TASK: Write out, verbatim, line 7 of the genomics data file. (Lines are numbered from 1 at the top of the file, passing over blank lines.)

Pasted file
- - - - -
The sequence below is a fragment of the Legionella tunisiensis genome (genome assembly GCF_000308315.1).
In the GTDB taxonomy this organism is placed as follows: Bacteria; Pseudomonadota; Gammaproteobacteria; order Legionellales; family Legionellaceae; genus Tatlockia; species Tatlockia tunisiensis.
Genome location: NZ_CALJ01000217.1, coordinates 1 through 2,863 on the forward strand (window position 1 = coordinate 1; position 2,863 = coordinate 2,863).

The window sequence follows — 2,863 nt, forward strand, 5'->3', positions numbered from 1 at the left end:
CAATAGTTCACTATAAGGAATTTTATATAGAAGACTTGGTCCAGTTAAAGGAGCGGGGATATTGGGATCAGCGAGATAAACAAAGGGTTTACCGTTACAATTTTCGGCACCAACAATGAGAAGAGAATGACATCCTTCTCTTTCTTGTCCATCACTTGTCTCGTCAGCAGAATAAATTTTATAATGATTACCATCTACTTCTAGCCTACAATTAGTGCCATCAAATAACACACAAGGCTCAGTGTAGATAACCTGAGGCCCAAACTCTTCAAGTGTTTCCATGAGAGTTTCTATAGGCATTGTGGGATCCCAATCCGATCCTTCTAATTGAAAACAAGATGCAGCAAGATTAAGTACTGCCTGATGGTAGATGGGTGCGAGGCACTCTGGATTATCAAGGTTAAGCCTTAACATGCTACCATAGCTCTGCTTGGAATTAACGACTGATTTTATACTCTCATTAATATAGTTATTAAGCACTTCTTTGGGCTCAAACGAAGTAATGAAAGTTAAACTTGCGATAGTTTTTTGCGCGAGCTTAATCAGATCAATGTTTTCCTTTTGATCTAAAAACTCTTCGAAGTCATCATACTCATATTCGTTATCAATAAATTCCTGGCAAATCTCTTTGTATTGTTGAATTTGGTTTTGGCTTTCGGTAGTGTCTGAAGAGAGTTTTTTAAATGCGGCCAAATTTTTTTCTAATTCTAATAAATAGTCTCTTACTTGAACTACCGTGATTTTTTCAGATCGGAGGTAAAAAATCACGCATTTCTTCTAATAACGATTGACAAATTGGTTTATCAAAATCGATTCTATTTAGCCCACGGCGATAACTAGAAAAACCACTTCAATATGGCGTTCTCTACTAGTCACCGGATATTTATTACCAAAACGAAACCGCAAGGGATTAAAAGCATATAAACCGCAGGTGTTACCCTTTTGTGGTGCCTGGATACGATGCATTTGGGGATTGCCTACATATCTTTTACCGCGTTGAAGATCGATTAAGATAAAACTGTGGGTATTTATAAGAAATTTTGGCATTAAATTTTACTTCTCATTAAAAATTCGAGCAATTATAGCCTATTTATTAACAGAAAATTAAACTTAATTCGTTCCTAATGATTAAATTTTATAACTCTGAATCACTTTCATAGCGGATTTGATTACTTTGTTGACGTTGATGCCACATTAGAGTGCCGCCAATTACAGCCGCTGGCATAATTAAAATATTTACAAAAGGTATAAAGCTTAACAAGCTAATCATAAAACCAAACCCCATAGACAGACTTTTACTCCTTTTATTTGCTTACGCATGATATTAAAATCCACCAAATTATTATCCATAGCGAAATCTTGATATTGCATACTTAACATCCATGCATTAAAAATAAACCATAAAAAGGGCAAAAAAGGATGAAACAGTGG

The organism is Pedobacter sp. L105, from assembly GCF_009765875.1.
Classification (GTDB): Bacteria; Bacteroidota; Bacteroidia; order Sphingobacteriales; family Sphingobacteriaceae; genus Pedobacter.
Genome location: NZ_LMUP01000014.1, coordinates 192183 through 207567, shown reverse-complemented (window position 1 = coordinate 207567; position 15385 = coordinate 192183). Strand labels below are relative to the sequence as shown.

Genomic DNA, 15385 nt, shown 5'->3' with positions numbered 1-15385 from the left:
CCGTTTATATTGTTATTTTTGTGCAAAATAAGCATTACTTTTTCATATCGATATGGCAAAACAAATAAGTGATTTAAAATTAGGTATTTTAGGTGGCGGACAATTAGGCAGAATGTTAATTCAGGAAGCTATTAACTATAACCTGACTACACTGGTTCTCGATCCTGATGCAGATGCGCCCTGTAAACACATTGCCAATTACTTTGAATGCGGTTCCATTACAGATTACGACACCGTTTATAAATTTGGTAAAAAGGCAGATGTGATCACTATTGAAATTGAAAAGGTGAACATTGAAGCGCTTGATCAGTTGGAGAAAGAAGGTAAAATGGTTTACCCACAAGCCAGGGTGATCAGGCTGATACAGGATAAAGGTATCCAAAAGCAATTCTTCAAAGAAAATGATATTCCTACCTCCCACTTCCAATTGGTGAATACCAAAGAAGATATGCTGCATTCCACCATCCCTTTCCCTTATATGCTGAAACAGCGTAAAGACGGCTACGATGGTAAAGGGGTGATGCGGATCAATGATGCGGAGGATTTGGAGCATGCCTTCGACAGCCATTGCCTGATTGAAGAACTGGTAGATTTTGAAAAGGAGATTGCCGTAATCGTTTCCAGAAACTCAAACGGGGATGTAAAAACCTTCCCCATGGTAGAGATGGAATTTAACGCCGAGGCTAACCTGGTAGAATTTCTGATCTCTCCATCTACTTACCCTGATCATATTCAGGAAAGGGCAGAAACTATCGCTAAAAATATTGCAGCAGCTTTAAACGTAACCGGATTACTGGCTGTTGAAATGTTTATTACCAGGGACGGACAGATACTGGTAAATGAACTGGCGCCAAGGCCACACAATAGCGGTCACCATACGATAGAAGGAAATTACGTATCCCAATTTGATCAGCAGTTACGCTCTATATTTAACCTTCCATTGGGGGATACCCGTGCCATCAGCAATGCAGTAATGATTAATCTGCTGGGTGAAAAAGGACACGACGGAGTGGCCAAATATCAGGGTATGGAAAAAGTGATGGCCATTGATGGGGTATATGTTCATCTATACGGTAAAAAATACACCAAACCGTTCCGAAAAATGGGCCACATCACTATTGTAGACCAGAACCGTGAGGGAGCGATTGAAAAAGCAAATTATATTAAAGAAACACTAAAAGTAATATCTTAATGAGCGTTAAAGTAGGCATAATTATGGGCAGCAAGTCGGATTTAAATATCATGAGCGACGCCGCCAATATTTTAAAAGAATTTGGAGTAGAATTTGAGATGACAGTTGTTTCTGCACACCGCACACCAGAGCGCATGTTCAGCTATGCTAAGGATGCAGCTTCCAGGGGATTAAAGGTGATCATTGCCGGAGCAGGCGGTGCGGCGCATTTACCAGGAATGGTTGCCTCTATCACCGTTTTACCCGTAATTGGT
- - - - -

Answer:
Classification (GTDB): Bacteria; Bacteroidota; Bacteroidia; order Sphingobacteriales; family Sphingobacteriaceae; genus Pedobacter.